People who aren’t yet 65 can enroll in Medicare if they’re disabled and have been receiving disability benefits for at least two years, and 13 percent of Minnesota Medicare beneficiaries are under age 65. Federal rules do not guarantee access to Medigap plans for people who are under 65, but the majority of the states — including Minnesota — have implemented rules to ensure that disabled Medicare beneficiaries have at least some access to Medigap plans. Minnesota law grants a six-month open enrollment period to anyone who enrolls in Medicare Part B, regardless of age (federal rules only grant this window to people who enroll in Part B and are also at least 65 years old).
Minnesota law prevents Medigap insurers from imposing pre-existing condition waiting periods if the enrollee signs up during their initial six-month open enrollment window. For those who apply after that, Medigap insurers are not allowed to impose pre-existing condition waiting periods if the enrollee wasn’t diagnosed or treated for the condition in the 90 days prior to enrolling in the Medigap plan.
The legislation that introduced Medicare Advantage also created a competition clause that banned Medicare Cost plans from operating in areas where they faced substantial competition from Medicare Advantage plans, but the implementation of the competition clause was delayed for many years. In 2015, legislation (MACRA) called for the competition clause to be implemented as of 2019.

One of the reasons Medicare Cost has been so popular in Minnesota is that the state has a large population of “snowbirds” — retirees who live in Minnesota during the summer, but head south to warmer climes in the winter. With Medicare Cost plans, the enrollee still has Original Medicare — including the large nationwide network of providers who work with Medicare — in addition to the Medicare Cost coverage. Medicare Advantage plans, in contrast, tend to have localized networks that might not be suitable for a senior who lives in two different states during the year. A Medigap plan plus Original Medicare will allow a person in that situation to have access to health providers in both locations, although Medigap tends to be more expensive than Medicare Advantage. There are pros and cons to both options, and no one-size-fits-all solution.
Louise Norris is an individual health insurance broker who has been writing about health insurance and health reform since 2006. She has written dozens of opinions and educational pieces about the Affordable Care Act for healthinsurance.org. Her state health exchange updates are regularly cited by media who cover health reform and by other health insurance experts.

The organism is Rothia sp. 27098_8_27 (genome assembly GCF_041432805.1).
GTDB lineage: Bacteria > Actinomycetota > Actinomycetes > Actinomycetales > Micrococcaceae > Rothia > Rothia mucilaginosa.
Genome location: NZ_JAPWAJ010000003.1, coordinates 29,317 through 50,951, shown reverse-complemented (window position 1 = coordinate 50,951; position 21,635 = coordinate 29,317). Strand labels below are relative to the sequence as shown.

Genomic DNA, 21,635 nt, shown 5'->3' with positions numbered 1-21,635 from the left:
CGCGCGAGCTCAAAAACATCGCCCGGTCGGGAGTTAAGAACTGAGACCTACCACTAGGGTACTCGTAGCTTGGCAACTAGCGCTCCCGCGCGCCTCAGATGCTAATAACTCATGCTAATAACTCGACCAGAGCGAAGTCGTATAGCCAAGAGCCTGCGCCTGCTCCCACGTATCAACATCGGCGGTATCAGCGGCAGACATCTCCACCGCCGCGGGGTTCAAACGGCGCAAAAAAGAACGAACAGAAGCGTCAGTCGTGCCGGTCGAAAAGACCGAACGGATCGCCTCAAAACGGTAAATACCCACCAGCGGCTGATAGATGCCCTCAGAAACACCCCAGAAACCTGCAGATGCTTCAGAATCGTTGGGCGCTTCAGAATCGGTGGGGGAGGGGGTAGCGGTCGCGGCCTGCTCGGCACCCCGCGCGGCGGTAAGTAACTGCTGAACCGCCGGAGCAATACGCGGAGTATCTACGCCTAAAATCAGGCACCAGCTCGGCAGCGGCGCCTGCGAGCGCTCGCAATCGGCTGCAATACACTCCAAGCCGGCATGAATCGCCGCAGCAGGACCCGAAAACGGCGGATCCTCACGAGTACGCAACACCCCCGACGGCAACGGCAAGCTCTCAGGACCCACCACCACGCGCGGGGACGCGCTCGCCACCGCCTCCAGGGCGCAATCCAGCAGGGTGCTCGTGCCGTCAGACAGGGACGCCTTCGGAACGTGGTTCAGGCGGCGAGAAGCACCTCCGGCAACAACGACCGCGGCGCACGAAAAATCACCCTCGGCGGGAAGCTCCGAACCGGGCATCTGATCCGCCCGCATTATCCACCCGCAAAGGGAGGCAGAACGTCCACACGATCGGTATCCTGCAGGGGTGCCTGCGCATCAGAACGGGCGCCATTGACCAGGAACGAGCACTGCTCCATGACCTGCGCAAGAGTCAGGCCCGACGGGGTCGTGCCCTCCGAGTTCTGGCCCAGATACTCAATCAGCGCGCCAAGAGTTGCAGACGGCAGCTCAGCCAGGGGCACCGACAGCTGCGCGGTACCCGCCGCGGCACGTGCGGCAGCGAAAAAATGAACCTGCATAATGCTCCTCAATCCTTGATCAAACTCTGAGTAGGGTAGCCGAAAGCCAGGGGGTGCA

As an alternative to obtaining Original Medicare coverage directly from the government, you may want to consider Medicare Advantage (sometimes referred to as Medicare Part C) in Minnesota. Medicare Advantage plans are offered by private insurance companies that contract with CMS to provide all Original Medicare benefits except hospice care, which is paid by Medicare Part A. Many Medicare Advantage plans also include extra benefits such as routine dental and vision care.
Minnesota is one of just three states in the country (Massachusetts and Wisconsin are the others) that offers its own version of Medicare Supplement insurance. Minnesota has two plans available: the Minnesota Basic Plan and the Minnesota Extended Basic Plan. In  most other states, up to 10 types of standardized plans are available. Medicare Supplement plans are also known as Medigap policies and may help pay Original Medicare out-of-pocket costs, such as copayments and deductibles.
This website and its contents are for informational purposes only. Nothing on the website should ever be used as a substitute for professional medical advice. You should always consult with your medical provider regarding diagnosis or treatment for a health condition, including decisions about the correct medication for your condition, as well as prior to undertaking any specific exercise or dietary routine.
Original Medicare does not limit out-of-pocket costs, so most enrollees maintain some form of supplemental coverage. Nationwide, more than half of Original Medicare beneficiaries get their supplemental coverage through an employer-sponsored plan or Medicaid. But for those who don’t, Medigap plans (also known as Medicare supplement plans, or MedSupp) will pay some or all of the out-of-pocket costs they would otherwise have to pay if they had only Original Medicare. 

Louise Norris is an individual health insurance broker who has been writing about health insurance and health reform since 2006. She has written dozens of opinions and educational pieces about the Affordable Care Act for healthinsurance.org. Her state health exchange updates are regularly cited by media who cover health reform and by other health insurance experts.
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